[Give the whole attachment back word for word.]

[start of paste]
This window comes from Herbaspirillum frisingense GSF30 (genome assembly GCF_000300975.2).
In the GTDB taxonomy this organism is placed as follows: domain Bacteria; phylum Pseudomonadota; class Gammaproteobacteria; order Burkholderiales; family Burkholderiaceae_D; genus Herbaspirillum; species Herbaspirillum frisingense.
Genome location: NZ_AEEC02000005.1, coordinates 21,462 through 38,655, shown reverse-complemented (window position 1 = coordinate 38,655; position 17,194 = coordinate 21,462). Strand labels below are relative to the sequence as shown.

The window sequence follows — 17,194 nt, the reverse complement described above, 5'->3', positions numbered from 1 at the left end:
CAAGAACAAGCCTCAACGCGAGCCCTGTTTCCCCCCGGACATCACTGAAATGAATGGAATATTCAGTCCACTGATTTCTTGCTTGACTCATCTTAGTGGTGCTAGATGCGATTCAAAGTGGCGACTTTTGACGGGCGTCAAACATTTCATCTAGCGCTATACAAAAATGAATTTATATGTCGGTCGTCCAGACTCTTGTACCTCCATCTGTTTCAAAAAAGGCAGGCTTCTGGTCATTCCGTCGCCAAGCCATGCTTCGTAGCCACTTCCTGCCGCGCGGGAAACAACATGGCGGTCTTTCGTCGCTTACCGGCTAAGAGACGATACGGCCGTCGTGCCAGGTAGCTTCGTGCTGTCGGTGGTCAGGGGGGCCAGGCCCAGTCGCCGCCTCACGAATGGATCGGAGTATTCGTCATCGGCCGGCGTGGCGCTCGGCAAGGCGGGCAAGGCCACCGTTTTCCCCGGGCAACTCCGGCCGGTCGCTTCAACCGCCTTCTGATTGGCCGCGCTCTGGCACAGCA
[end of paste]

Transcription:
This window comes from Herbaspirillum frisingense GSF30 (genome assembly GCF_000300975.2).
In the GTDB taxonomy this organism is placed as follows: domain Bacteria; phylum Pseudomonadota; class Gammaproteobacteria; order Burkholderiales; family Burkholderiaceae_D; genus Herbaspirillum; species Herbaspirillum frisingense.
Genome location: NZ_AEEC02000005.1, coordinates 21,462 through 38,655, shown reverse-complemented (window position 1 = coordinate 38,655; position 17,194 = coordinate 21,462). Strand labels below are relative to the sequence as shown.

The window sequence follows — 17,194 nt, the reverse complement described above, 5'->3', positions numbered from 1 at the left end:
CAAGAACAAGCCTCAACGCGAGCCCTGTTTCCCCCCGGACATCACTGAAATGAATGGAATATTCAGTCCACTGATTTCTTGCTTGACTCATCTTAGTGGTGCTAGATGCGATTCAAAGTGGCGACTTTTGACGGGCGTCAAACATTTCATCTAGCGCTATACAAAAATGAATTTATATGTCGGTCGTCCAGACTCTTGTACCTCCATCTGTTTCAAAAAAGGCAGGCTTCTGGTCATTCCGTCGCCAAGCCATGCTTCGTAGCCACTTCCTGCCGCGCGGGAAACAACATGGCGGTCTTTCGTCGCTTACCGGCTAAGAGACGATACGGCCGTCGTGCCAGGTAGCTTCGTGCTGTCGGTGGTCAGGGGGGCCAGGCCCAGTCGCCGCCTCACGAATGGATCGGAGTATTCGTCATCGGCCGGCGTGGCGCTCGGCAAGGCGGGCAAGGCCACCGTTTTCCCCGGGCAACTCCGGCCGGTCGCTTCAACCGCCTTCTGATTGGCCGCGCTCTGGCACAGCA